Health law collisions: immigration law
Health law is a discipline that focuses on the legal issues in health care, on representing the interests of recipients of health services or health care providers or the health sector and its businesses and goods and service providers, or government and its policymakers.
What I love about health law is that the issues matter to all of us.
Health law touches on our most important choices and rights as humans. Health care is one of the most regulated industries with highly specialized legislation and oversight. Health care spending made up almost 40 per cent of tax dollars in Ontario in fiscal 2016-17. The Canadian Institute for Health Information concluded that Canada would spend $242 billion on health care in 2017 or 11.5 per cent of our national gross domestic product. Health care businesses are some of our biggest landholders, companies and employers.
When I was in law school at Dalhousie University, my favourite professor, Jocelyn Downie, said to me: “We could teach almost the entire law school curriculum through a health lens.” Think about that. Health law intersects with almost every practice of law in some way: tax, environmental issues, litigation, corporate law, real estate, constitutional law, human rights, international law. The list goes on and on.
Which brings me to this series: Health Law Collisions. In this series – I will show you the breadth and depth of how health collides with other disciplines of law.
In this blog, health law collides with immigration law.
When health and immigration laws collide, we need to discuss privilege, power, vulnerable human populations and public policy decisions that can escalate polite conversation into heated arguments between otherwise close friends.
Here are some of the ways in which health and immigration issues collide:
Only certain individuals in Canada are entitled to publicly-funded health benefits and others are not. For immigration status purposes, there are four primary categories of individuals in Canada: (1) citizens; (2) permanent residents; (3) those with protected status; and (4) foreign nationals.
Depending on someone’s status, they may be entitled to health care coverage through our insured health systems at different times and through different application processes or not at all.
Provincial health insurance coverage (such as the Ontario Health Insurance Plan – OHIP) kicks in for citizens and permanent residents sometimes after a waiting period and steps must be taken to maintain the coverage. The Interim Federal Health Program offers medical insurance coverage for people who have made a refugee claim. Foreign nationals have to pay for their own health insurance while traveling in Canada or pay for health services directly if needed.
Health care professional assistance with immigration claims and applications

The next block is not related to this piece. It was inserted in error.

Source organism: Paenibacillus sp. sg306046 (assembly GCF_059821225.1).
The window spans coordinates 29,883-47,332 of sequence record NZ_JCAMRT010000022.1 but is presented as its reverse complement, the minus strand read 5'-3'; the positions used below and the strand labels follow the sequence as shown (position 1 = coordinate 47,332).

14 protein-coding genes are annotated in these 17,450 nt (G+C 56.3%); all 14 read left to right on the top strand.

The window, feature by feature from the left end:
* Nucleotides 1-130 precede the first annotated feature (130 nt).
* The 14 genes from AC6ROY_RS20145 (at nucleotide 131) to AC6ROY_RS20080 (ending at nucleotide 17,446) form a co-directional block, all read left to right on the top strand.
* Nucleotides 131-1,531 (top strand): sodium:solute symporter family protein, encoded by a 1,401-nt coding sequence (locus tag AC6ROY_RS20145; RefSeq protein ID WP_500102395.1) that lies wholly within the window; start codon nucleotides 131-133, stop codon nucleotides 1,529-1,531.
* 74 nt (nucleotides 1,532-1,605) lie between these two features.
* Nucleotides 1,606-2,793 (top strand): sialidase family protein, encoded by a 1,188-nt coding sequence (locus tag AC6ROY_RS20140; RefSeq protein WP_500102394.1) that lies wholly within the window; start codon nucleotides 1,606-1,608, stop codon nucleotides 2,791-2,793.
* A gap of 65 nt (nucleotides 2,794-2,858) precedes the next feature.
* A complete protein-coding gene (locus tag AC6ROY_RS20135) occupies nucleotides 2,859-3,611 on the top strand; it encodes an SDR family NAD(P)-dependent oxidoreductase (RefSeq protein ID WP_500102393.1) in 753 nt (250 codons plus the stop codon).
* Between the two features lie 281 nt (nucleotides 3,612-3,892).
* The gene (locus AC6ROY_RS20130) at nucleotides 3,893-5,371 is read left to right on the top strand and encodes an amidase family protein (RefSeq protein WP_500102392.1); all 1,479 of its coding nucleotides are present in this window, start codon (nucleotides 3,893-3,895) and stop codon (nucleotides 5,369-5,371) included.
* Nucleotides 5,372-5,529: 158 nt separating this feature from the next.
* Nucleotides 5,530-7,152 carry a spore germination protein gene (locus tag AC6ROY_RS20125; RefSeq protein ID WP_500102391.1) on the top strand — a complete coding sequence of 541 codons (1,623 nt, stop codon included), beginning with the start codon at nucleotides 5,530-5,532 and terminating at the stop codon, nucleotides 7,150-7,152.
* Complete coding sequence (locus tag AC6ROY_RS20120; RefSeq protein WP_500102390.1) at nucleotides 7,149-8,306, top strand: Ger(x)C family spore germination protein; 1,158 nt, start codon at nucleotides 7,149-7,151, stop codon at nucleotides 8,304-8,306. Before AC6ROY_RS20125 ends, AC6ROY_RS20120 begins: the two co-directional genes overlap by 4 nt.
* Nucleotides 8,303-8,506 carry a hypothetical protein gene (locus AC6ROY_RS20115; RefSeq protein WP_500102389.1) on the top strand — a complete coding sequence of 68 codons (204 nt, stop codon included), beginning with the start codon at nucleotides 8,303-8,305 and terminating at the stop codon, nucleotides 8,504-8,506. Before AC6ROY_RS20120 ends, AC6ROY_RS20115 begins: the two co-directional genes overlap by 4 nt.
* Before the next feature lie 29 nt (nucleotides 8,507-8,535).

Immigration lawyers acting for individuals making claims in Canada benefit from working closely with their clients’ health care providers. Having accurate information about a claimant’s health conditions and how Canada health services can meet those needs can make or break a claim. Immigration lawyers need to cultivate positive relationships with medical and other health professionals to explain the process and the documentation needed to assist their clients.
I get asked by clients what information should be provided to legal counsel or immigration officials for these purposes. I also deal with issues of whether clinicians should write letters on behalf of patients in immigration matters and when such efforts are justified and when they cross over into inappropriate advocacy efforts or could expose the clinician to professional criticism.
One’s health status can become a barrier to entry to Canada. There are three health conditions that render someone medically inadmissible to Canada:
- A health condition that is likely to be a danger to the public (such as a communicable disease)
- A health condition that is likely to be a danger to public safety (such as a tendency towards violence)
- A health condition that could reasonably be expected to cause excessive demand on health or social services within the next five to 10 years
Want to perk up your dinner conversation? This is rich space for ethical quandaries. Think about asking yourself and your family, friends and colleagues:
- Should individuals who have terminal illnesses be inadmissible to Canada?
- Is it ethical to offer health screening services to individuals living in Canada without health insurance for health conditions when it is known they will not be able to afford treatment if it is discovered they have such a condition?
- What information should be shared by health care providers with immigration officials?
- Should Canadian citizens ever lose their provincial health insurance coverage? For example, if they travel too many days per year outside Canada?
Ok. It’s possible you’ll be eating alone if you start these conversations – but they are interesting issues!
Training for Health Teams
As a training program for health care teams, I recently co-developed a presentation on Immigration 101 with Jacqueline Swaisland, one of our shining stars in Canadian immigration law (disclosure: we are cousins). This may be of particular interest to Community Health Centres and other health teams whose services focus on new Canadians and non-citizen family members of Canadians. We can help you understand the immigration legal landscape. Contact me for more information.